Some actors transform themselves from role to role in ways a normal person could never imagine – be it weight gain, weight loss, the adoption of an accent, new posture or even lifestyle. But Samuel L. Jackson found a different way: his hairstyle.

The next chance fans will have to gaze upon Jackson’s chameleon-like scalp will be the upcoming Oldboy and RoboCop remakes. With that Oldboy yellow mohawk in mind, and RoboCop‘s first trailer showing him sporting a haircut that can only be described as ‘running for president,’ we thought a refresher on the history of Jackson’s fictional locks was in order.

Read on for our list of the Top 10 Samuel L. Jackson Hairstyles in Movies.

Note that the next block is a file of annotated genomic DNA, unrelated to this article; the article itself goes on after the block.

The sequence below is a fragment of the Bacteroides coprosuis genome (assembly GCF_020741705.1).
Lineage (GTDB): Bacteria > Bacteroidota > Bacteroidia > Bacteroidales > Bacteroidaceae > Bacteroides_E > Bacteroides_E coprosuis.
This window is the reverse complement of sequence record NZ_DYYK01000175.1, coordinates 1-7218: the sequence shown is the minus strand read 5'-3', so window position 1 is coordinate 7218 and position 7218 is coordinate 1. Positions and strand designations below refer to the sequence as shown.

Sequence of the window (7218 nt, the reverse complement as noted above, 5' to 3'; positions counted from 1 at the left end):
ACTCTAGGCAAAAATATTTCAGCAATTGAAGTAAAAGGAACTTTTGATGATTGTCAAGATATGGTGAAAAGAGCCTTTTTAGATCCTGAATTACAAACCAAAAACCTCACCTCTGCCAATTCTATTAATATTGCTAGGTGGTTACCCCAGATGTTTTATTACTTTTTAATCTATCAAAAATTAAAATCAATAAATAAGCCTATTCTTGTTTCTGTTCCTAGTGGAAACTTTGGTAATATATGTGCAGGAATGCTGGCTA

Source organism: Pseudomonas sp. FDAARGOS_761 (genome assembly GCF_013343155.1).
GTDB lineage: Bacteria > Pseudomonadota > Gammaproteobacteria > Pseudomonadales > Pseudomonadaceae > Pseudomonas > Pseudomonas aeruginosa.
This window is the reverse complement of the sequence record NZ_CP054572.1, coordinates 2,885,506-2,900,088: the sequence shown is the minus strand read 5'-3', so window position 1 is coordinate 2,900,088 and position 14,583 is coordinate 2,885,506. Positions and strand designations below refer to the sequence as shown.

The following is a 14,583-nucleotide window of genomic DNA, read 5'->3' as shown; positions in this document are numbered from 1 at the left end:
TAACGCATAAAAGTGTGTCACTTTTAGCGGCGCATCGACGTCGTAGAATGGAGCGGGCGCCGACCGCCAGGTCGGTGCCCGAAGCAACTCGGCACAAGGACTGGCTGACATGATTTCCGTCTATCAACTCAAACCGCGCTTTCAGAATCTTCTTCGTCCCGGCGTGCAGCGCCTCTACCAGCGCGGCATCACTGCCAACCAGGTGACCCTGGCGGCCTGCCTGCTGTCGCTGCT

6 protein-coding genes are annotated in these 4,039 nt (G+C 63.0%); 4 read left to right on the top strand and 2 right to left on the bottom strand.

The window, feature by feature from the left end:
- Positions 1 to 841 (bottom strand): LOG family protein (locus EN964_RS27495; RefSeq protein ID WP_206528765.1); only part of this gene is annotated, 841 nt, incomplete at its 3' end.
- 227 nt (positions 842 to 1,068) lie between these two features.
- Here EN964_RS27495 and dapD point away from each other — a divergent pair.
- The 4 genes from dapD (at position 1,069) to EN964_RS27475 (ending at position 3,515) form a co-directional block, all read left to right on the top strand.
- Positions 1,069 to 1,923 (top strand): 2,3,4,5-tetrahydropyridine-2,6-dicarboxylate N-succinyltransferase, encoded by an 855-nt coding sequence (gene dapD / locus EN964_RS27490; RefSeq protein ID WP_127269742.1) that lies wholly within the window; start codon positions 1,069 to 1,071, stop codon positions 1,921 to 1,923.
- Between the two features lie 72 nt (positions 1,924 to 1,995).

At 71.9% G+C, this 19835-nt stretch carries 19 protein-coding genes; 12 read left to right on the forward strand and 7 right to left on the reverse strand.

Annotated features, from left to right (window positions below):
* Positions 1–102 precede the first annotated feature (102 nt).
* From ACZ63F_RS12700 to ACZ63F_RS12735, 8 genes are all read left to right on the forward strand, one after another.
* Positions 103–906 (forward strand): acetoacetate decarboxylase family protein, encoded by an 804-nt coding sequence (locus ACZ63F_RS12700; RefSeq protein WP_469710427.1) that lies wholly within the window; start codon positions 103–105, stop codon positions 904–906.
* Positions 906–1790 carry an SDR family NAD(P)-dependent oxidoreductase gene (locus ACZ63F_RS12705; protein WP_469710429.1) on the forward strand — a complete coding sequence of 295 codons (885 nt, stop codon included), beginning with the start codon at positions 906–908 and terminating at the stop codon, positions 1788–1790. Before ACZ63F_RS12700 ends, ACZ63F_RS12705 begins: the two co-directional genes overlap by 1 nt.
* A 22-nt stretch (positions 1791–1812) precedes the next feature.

As Seen In: Unbreakable (2000)

We should have known that when Jackson crossed paths with director M. Night Shyamalan the result would be unforgettable. While Unbreakable is certainly not saddled with the criticism of later Shyamalan films, Jackson’s character ‘Elijah Price’ is memorable for several reasons; his hair chief among them.

That immovable, unfaltering haircut is the signature of a man who’s got more important things to worry about than style. Discovering whether superhumans are real is sure to be time-consuming, so we’ll give him a pass. But we doubt that Shyamalan hoped that haircut would be the element of the film that most stuck with us.


As Seen In: The Great White Hype (1996)

Although the film may not be as well-known as some on our list, Jackson’s hairstyle for the film is among the most absurd. Playing boxing promoter ‘Rev. Fred Sultan’ – a clear reference to legendary promoter Don King – The Great White Hype dealt with the issues (and profitability) of racism in the world of heavyweight boxing, with Jackson’s hair nearly as controversial in itself.